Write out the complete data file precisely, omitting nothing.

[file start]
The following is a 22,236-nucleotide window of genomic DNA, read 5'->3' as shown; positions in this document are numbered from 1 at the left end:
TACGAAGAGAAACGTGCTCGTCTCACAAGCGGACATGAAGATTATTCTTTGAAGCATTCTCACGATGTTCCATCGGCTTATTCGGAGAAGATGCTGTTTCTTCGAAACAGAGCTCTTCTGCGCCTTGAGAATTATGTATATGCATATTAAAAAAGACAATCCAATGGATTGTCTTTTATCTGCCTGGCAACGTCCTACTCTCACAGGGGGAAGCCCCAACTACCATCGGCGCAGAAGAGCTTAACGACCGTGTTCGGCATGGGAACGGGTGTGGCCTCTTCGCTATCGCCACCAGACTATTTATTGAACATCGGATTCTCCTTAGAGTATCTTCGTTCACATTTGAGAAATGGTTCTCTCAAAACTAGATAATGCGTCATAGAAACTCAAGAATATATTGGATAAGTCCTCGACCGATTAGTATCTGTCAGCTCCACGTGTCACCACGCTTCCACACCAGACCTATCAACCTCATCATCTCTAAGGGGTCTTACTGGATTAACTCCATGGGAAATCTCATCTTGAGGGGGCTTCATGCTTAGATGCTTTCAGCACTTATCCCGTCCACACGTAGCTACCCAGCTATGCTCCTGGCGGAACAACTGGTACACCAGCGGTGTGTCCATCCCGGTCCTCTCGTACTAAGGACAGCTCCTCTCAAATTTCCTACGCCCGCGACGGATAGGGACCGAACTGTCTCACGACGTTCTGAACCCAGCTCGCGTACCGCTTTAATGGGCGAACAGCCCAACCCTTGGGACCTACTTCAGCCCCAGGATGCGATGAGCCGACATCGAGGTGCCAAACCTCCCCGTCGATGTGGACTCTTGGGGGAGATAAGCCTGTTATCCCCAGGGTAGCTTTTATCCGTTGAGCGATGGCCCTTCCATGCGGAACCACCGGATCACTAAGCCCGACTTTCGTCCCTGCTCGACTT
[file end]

The following is a 22,236-nucleotide window of genomic DNA, read 5'->3' as shown; positions in this document are numbered from 1 at the left end:
TACGAAGAGAAACGTGCTCGTCTCACAAGCGGACATGAAGATTATTCTTTGAAGCATTCTCACGATGTTCCATCGGCTTATTCGGAGAAGATGCTGTTTCTTCGAAACAGAGCTCTTCTGCGCCTTGAGAATTATGTATATGCATATTAAAAAAGACAATCCAATGGATTGTCTTTTATCTGCCTGGCAACGTCCTACTCTCACAGGGGGAAGCCCCAACTACCATCGGCGCAGAAGAGCTTAACGACCGTGTTCGGCATGGGAACGGGTGTGGCCTCTTCGCTATCGCCACCAGACTATTTATTGAACATCGGATTCTCCTTAGAGTATCTTCGTTCACATTTGAGAAATGGTTCTCTCAAAACTAGATAATGCGTCATAGAAACTCAAGAATATATTGGATAAGTCCTCGACCGATTAGTATCTGTCAGCTCCACGTGTCACCACGCTTCCACACCAGACCTATCAACCTCATCATCTCTAAGGGGTCTTACTGGATTAACTCCATGGGAAATCTCATCTTGAGGGGGCTTCATGCTTAGATGCTTTCAGCACTTATCCCGTCCACACGTAGCTACCCAGCTATGCTCCTGGCGGAACAACTGGTACACCAGCGGTGTGTCCATCCCGGTCCTCTCGTACTAAGGACAGCTCCTCTCAAATTTCCTACGCCCGCGACGGATAGGGACCGAACTGTCTCACGACGTTCTGAACCCAGCTCGCGTACCGCTTTAATGGGCGAACAGCCCAACCCTTGGGACCTACTTCAGCCCCAGGATGCGATGAGCCGACATCGAGGTGCCAAACCTCCCCGTCGATGTGGACTCTTGGGGGAGATAAGCCTGTTATCCCCAGGGTAGCTTTTATCCGTTGAGCGATGGCCCTTCCATGCGGAACCACCGGATCACTAAGCCCGACTTTCGTCCCTGCTCGACTT